Get out! I had no idea!! Man I hate it when I'm late to the mutton busting party.

"I think the boys should go, George and Henry would have a scream of a time."

As would their mother.  Let's do it!

Well, the mother ended up staying home with a feverish, teething baby, while the rest of the crew went to the fair and showed those lambs who's boss!!  I sent my camera with Steve (his first major blogging assignment) and wouldn't ya know he left it in his pick-up.  (Grrrr.) But, he managed to catch a couple of videos with his phone.
video
Henry, our scrappy 4 year old, hung on with all of his might. With the help of the rodeo clowns and a sweet little helmet, he returned to his father unscathed. Praise the Lord!
video
George, Mr. 110%, hung on to that lamb as if his life depended on it, and took 1st place!  Discovering your children's secret talents and hidden gifts is such a joy.  Who knew George had it in him? For a brief moment you think to yourself well, if everything else in his life from this point on is totally uphill, he'll always have mutton busting. Then, you snap out of it and furiously add golf and tennis lessons to the fall activity schedule.
I had no idea that there are competitive levels to mutton busting, but apparently this little revelation is truth, because George has now qualified for the Midwest Mutton Busting Championship in Lincoln, Nebraska. He has informed me of his belief that it is very important that we go, since everyone is counting on him.  Hmmm.  Everyone, who might everyone be exactly??

What do you think - should we go??

We're off to the fair for the day. We'll be grooming and showing our 4-H bucket calves, Billy, Blaze and Blake!

HAVE A GREAT WEEKEND, EVERYONE!!

Wednesday, July 25, 2012

100 Followers Giveaway Winners Announced!!

Yay!! The time has finally arrived to announce the 
GIVEAWAY PRIZE WINNERS!!
(Go ahead, do a little dance.)

If you are a winner, to receive your prize, you must do the following:
1.  Send me an e-mail with your full name and address where the prize can be sent. You must respond within 48 hours of this post, or a new winner will be drawn!!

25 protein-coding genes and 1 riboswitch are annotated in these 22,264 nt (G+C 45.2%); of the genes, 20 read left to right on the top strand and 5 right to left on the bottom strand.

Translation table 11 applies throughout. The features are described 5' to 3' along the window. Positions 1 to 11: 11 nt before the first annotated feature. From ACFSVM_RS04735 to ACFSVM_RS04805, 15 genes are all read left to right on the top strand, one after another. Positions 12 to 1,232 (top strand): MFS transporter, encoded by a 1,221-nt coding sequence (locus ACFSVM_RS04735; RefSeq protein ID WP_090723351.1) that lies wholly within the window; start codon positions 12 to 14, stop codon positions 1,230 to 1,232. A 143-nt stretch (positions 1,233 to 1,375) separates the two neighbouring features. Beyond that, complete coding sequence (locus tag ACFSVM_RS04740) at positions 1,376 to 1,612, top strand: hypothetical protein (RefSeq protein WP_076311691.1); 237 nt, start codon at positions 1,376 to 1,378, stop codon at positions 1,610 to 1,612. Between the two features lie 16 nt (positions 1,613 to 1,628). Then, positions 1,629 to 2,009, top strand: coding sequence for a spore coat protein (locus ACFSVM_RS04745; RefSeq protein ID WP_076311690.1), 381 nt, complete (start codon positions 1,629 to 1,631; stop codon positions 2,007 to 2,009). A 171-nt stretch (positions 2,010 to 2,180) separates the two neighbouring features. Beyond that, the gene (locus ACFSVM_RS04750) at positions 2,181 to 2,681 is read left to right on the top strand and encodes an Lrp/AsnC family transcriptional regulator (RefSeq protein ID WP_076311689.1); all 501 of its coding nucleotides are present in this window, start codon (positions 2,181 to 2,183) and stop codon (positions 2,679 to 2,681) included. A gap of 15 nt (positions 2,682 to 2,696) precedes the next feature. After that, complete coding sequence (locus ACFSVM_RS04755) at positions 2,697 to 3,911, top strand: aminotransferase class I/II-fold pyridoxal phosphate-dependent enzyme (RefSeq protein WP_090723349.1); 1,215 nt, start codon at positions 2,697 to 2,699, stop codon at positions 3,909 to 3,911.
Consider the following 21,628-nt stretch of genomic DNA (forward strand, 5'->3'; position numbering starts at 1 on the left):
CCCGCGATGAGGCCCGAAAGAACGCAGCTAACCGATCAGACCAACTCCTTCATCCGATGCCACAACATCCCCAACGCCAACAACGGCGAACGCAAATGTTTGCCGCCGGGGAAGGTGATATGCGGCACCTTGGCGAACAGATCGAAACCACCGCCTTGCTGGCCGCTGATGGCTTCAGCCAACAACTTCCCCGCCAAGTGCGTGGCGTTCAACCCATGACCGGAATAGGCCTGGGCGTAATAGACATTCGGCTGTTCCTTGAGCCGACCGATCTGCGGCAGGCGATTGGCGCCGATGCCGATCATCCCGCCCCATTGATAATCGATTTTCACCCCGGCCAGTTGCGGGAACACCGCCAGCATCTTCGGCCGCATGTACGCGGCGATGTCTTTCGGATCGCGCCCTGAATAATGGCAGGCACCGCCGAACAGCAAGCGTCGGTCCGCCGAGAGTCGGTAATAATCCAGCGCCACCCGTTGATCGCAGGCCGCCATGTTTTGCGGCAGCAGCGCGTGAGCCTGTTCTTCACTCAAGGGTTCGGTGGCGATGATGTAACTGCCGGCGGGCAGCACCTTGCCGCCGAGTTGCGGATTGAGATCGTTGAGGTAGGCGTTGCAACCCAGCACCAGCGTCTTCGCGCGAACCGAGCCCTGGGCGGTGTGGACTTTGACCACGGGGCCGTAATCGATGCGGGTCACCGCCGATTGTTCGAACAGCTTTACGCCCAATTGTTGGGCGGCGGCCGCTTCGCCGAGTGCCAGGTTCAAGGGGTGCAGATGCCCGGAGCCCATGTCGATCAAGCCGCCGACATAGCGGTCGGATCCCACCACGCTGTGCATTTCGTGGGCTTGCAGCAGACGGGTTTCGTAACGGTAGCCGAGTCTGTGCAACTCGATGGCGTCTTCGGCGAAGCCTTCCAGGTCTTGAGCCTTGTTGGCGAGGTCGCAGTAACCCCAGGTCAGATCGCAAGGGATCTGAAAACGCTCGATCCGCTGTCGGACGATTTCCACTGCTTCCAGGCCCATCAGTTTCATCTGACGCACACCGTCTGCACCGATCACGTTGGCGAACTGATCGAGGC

2.  E-mail me again when you receive your prize in the mail so that I know you got it!
solesearchingmamma@gmail.com
For the drawing, each new member was assigned a number.  Then, I asked four of my kids to each choose a number between 1 and 100, and that's how the winners were selected. Random enough? I hope so! Okay, without further ado - here are the lucky winners!!

The winner of the $25 gift card from Under Armour is:
 - Ben Warta -






The winner of the Mystic Monk Coffee & Travel Mug is: 
- Frugal in WV-


The winner of the $25 gift card to Amazon.com is 
- Tammi McCarthy -

The winner of the necklace from The Rusted Chain is
- Suzanne Teson -

Thank you so much, friends and strangers alike, for taking the time to follow our blog.  Your support and encouragement means so much! 








Tuesday, July 24, 2012

Soapatopia and Blogging Blush


For those of you who are here because of Clan Donaldson's Theme Thursday link-up, this post was written last summer, but since it was one of my favorite memories of the boys playing together, I thought I would share!!
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Happy Monday, Friends!  How was your weekend?  We spent ours mowing, swathing, working with the boys' bucket calves (the fair is this week!), swimming, searching for the laundry room floor, baking and enjoying the simple pleasure of grilled hamburgers and cold beer.

The highlight of the weekend, by far, was discovering that while I was distracted Sunday afternoon with work at the desk, the boys had created what they called their very own "Soap-a-topia."
Sunday was a scorcher, and I knew that we wouldn't have time to hit the pool before it closed. Because of the heat, I wasn't surprised when he boys decided to have a mega water fight in the yard. I was, however, surprised to discover as I headed outside to throw some burgers on the grill, that the water fight had morphed into this:
As Steve and I stood on the porch in complete stitches, the boys shouted out, "Hey, mom, we've made an old-time bath tub.  We call it our Soapatopia! Aren't you excited, mom? We won't have to shower tonight!"  Genius!